History"..hard to kick against the pricks" - Acts 9:5
ohn Wycliffe was born in Ipreswell, Yorkshire, England in the 14th century. It was a time of political instability, natural disasters and famine. Roman Catholic Church power was declining and tensions sparked between England and France. This then ignited the Hundred Years' War between the two kingdoms.
In 1348 the bubonic plague -The Black Death- began to ravage Europe and Britain. It claimed 30-60% of Europe's total population. By 1353 an estimated 75 to 200 million people lost their lives to the plague claiming it to be one of the most devastating pandemics in human history. Some, blaming the Jews, the rich and the Catholic Church for the plague; people lost faith and witchcraft was revitalized. Some also believed that the end of the world was at hand and the plague was the judgement of God on sinful mankind.
This started movements such as Flagellantism; which has its roots from occultic practices i.e cult of Isis, Donysian's and ancient Rome. Consisting of radicals in the Roman Catholic Church this militant pilgrimage rituals consisted of self-mortification whereby radicals would whip themselves until they bleed in the cities and other public spaces. It served as a demonstration of piety and forms of repentance. These movements were later condemned by the Catholic Church as heretical and were on guard against heretical and creative theology.
While the The Black Death subsided in Europe, it never really came to an end in England throughout Wycliffe's lifetime. Being a scholastic philosopher, theologian, lay preacher, translator, reformer and university teacher Wycliffe was considered as one of the most influential Roman Catholic Church opposers of the 14th century. His views was greatly shaped early in his life by archbishop Thomas Bradwardine’s book - On the Cause of God against Pelagians.
Also being moved by the impact of The Black Death, Wycliffe saw the plague as an indictment of an unworthy clergy. Wycliffe considered those that replaced the unworthy clergy as uneducated and disreputable. Wycliffe then soon produced a small treatise called The Last Age of the Church after completing his arts degree.
He then being compelled with the need for an English translation of the Bible, Wycliffe set about to produce a world first translation. He translated it in Middle English using the Latin Vulgate as the primary source. Though relatively few people could read at that time, the idea was to translate the Bible into the vernacular. Wycliffe stated saying "it helpeth Christian men to study the Gospel in that tongue in which they know best Christ's sentence".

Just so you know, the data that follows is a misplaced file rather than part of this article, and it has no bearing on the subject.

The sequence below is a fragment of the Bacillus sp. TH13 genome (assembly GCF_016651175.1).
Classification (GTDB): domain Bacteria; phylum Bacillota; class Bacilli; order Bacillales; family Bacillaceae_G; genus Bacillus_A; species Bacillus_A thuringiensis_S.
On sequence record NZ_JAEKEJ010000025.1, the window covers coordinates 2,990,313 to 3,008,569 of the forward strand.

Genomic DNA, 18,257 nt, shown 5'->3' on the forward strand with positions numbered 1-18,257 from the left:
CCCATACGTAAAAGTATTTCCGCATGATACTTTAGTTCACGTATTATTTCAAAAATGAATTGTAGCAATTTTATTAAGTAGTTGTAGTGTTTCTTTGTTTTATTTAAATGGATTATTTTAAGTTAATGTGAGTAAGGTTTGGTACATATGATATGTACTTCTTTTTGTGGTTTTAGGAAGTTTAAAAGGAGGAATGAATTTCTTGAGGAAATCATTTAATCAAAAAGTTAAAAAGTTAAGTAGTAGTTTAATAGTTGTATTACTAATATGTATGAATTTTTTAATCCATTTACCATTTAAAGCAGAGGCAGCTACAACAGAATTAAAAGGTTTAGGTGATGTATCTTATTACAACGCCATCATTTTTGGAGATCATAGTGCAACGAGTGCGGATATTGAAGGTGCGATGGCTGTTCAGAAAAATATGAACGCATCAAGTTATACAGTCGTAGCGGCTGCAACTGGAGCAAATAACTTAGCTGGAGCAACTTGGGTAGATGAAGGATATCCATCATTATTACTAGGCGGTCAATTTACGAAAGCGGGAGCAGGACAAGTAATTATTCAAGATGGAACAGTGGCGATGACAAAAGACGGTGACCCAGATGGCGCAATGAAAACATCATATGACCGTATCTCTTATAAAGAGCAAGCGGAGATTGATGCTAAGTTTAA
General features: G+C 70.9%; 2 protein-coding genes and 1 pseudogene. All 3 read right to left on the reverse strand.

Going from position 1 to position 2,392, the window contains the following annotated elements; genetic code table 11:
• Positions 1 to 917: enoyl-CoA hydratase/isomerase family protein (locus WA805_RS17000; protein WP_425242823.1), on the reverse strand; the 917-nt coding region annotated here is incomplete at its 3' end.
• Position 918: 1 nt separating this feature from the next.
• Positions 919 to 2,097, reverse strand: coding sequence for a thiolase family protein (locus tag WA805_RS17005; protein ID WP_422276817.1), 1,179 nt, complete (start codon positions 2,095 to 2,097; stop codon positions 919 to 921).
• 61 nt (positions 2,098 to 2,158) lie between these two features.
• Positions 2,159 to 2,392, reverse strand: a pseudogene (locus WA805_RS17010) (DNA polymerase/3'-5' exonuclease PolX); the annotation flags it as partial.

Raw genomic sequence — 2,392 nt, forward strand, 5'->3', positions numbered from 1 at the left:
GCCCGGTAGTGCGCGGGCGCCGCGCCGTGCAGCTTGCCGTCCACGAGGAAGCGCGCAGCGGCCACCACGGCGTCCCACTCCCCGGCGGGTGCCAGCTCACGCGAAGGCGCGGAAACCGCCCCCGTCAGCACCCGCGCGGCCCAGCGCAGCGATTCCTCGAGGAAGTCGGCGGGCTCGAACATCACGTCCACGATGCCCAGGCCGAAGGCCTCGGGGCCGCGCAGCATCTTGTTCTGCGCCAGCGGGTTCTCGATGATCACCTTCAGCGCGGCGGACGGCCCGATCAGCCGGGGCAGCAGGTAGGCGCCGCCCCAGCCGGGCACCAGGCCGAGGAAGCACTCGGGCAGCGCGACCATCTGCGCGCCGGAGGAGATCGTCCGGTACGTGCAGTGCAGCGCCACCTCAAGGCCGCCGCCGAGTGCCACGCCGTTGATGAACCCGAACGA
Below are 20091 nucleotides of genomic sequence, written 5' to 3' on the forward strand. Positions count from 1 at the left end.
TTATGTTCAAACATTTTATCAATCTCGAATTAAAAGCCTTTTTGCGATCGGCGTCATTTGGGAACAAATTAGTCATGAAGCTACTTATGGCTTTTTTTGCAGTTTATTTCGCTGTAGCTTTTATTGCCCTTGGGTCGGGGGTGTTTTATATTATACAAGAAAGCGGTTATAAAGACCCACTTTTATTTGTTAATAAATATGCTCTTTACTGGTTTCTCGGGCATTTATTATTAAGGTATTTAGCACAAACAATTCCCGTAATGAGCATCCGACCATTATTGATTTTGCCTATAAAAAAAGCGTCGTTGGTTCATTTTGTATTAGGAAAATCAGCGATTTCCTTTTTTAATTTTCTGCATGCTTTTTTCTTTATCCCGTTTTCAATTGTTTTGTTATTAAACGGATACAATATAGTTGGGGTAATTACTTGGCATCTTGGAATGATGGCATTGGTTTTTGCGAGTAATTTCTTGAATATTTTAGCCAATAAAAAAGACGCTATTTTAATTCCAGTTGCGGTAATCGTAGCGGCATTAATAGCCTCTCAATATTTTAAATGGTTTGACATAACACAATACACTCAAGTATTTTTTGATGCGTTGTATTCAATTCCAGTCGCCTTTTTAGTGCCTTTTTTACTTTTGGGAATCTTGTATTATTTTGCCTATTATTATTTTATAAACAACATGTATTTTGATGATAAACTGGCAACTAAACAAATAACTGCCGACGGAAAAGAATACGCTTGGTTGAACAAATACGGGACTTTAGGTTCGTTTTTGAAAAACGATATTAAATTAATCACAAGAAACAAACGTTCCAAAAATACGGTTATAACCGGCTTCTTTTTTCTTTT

His work soon became popular and he gained followers. His followers were considered rebellious being anticlerical, preaching biblically centred reforms and was known as the Lollards; which is also later known as Wycliffites. The Lollard movement was a predecessor to the Protestant Reformation with Wycliffe known as the Morning Star of the Reformation.
With his work being unauthorized by the Roman Catholic Church, the kingdom of England and England’s established Catholic Church began to undertake a drastic campaign to suppress the translation. Lollardy was later denounced as heresy punishable by severe torture or death. Under the protection of the University of Oxford on the grounds of academic freedom Wycliffe spent his last days fighting the good fight for Scripture. His drive towards the end portrayed that Scripture was the authoritative centre of Christianity, deeming the papacy unhistorical and that monasticism was irredeemably corrupt. He also expressed that the moral unworthiness of priests invalidated their office and sacraments.
On the 28th of December, Wycliffe suffered a stroke and died as the year ended in 1384. An Anti-Wycliffe Statute of 1401 extended further persecution to Wycliffe's followers and in 1415 his writings were banned as it was declared heretical by the Council of Constance. To further express hatred towards Wycliffe, an order was carried out in 1428 by Pope Martin V whereby Wycliffe's bones were dug up, burned and his ash was cast into River Swift.
Today more than 250 manuscripts of the Wycliffite Bible survive. The above Wycliffe pocket new testament translation used by a roving Lollard preacher is one these. Please join thewordofgod.co.za in appreciating a page by page passion extended towards the fight for the Gospel of Christ against those who deemed it "hard to kick against the pricks" (Acts 9:5).